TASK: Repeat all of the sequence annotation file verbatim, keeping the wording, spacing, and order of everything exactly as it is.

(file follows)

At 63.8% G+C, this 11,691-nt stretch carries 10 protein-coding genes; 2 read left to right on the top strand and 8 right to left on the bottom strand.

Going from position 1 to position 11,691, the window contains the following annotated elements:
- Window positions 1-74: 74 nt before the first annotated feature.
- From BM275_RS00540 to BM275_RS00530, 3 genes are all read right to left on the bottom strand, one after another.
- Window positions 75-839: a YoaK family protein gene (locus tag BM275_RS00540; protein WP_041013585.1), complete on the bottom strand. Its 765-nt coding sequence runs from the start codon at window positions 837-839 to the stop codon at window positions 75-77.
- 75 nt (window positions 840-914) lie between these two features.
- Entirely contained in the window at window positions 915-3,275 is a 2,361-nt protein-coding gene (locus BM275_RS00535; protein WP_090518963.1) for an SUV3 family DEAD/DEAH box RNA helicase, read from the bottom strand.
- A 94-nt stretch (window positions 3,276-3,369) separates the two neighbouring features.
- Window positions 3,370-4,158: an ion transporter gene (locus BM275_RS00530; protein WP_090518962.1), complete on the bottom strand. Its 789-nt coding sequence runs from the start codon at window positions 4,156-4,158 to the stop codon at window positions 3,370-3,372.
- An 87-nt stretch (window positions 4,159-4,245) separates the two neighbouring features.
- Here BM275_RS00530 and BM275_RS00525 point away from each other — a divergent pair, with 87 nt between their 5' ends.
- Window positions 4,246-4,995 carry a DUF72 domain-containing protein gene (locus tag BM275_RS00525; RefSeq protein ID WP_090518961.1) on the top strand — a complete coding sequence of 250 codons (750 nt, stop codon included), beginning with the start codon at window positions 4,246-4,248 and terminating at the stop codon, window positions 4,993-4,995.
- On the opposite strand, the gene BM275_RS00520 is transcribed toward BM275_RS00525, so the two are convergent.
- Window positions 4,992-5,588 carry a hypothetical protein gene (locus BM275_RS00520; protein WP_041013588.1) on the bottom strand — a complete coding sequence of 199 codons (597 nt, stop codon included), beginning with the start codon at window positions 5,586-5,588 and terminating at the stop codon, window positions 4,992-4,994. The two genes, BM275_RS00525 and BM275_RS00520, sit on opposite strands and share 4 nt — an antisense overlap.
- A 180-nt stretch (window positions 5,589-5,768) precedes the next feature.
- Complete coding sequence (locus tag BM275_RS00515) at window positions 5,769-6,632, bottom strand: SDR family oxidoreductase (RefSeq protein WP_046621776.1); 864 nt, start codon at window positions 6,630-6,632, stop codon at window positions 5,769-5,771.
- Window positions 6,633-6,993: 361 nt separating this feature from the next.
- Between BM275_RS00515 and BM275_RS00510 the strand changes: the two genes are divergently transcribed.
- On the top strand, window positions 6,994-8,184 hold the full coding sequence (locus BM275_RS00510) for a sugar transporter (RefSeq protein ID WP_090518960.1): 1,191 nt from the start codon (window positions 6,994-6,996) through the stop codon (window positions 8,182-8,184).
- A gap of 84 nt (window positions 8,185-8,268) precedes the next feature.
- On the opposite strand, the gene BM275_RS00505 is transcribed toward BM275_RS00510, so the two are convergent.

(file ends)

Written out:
At 63.8% G+C, this 11,691-nt stretch carries 10 protein-coding genes; 2 read left to right on the top strand and 8 right to left on the bottom strand.

Going from position 1 to position 11,691, the window contains the following annotated elements:
- Window positions 1-74: 74 nt before the first annotated feature.
- From BM275_RS00540 to BM275_RS00530, 3 genes are all read right to left on the bottom strand, one after another.
- Window positions 75-839: a YoaK family protein gene (locus tag BM275_RS00540; protein WP_041013585.1), complete on the bottom strand. Its 765-nt coding sequence runs from the start codon at window positions 837-839 to the stop codon at window positions 75-77.
- 75 nt (window positions 840-914) lie between these two features.
- Entirely contained in the window at window positions 915-3,275 is a 2,361-nt protein-coding gene (locus BM275_RS00535; protein WP_090518963.1) for an SUV3 family DEAD/DEAH box RNA helicase, read from the bottom strand.
- A 94-nt stretch (window positions 3,276-3,369) separates the two neighbouring features.
- Window positions 3,370-4,158: an ion transporter gene (locus BM275_RS00530; protein WP_090518962.1), complete on the bottom strand. Its 789-nt coding sequence runs from the start codon at window positions 4,156-4,158 to the stop codon at window positions 3,370-3,372.
- An 87-nt stretch (window positions 4,159-4,245) separates the two neighbouring features.
- Here BM275_RS00530 and BM275_RS00525 point away from each other — a divergent pair, with 87 nt between their 5' ends.
- Window positions 4,246-4,995 carry a DUF72 domain-containing protein gene (locus tag BM275_RS00525; RefSeq protein ID WP_090518961.1) on the top strand — a complete coding sequence of 250 codons (750 nt, stop codon included), beginning with the start codon at window positions 4,246-4,248 and terminating at the stop codon, window positions 4,993-4,995.
- On the opposite strand, the gene BM275_RS00520 is transcribed toward BM275_RS00525, so the two are convergent.
- Window positions 4,992-5,588 carry a hypothetical protein gene (locus BM275_RS00520; protein WP_041013588.1) on the bottom strand — a complete coding sequence of 199 codons (597 nt, stop codon included), beginning with the start codon at window positions 5,586-5,588 and terminating at the stop codon, window positions 4,992-4,994. The two genes, BM275_RS00525 and BM275_RS00520, sit on opposite strands and share 4 nt — an antisense overlap.
- A 180-nt stretch (window positions 5,589-5,768) precedes the next feature.
- Complete coding sequence (locus tag BM275_RS00515) at window positions 5,769-6,632, bottom strand: SDR family oxidoreductase (RefSeq protein WP_046621776.1); 864 nt, start codon at window positions 6,630-6,632, stop codon at window positions 5,769-5,771.
- Window positions 6,633-6,993: 361 nt separating this feature from the next.
- Between BM275_RS00515 and BM275_RS00510 the strand changes: the two genes are divergently transcribed.
- On the top strand, window positions 6,994-8,184 hold the full coding sequence (locus BM275_RS00510) for a sugar transporter (RefSeq protein ID WP_090518960.1): 1,191 nt from the start codon (window positions 6,994-6,996) through the stop codon (window positions 8,182-8,184).
- A gap of 84 nt (window positions 8,185-8,268) precedes the next feature.
- On the opposite strand, the gene BM275_RS00505 is transcribed toward BM275_RS00510, so the two are convergent.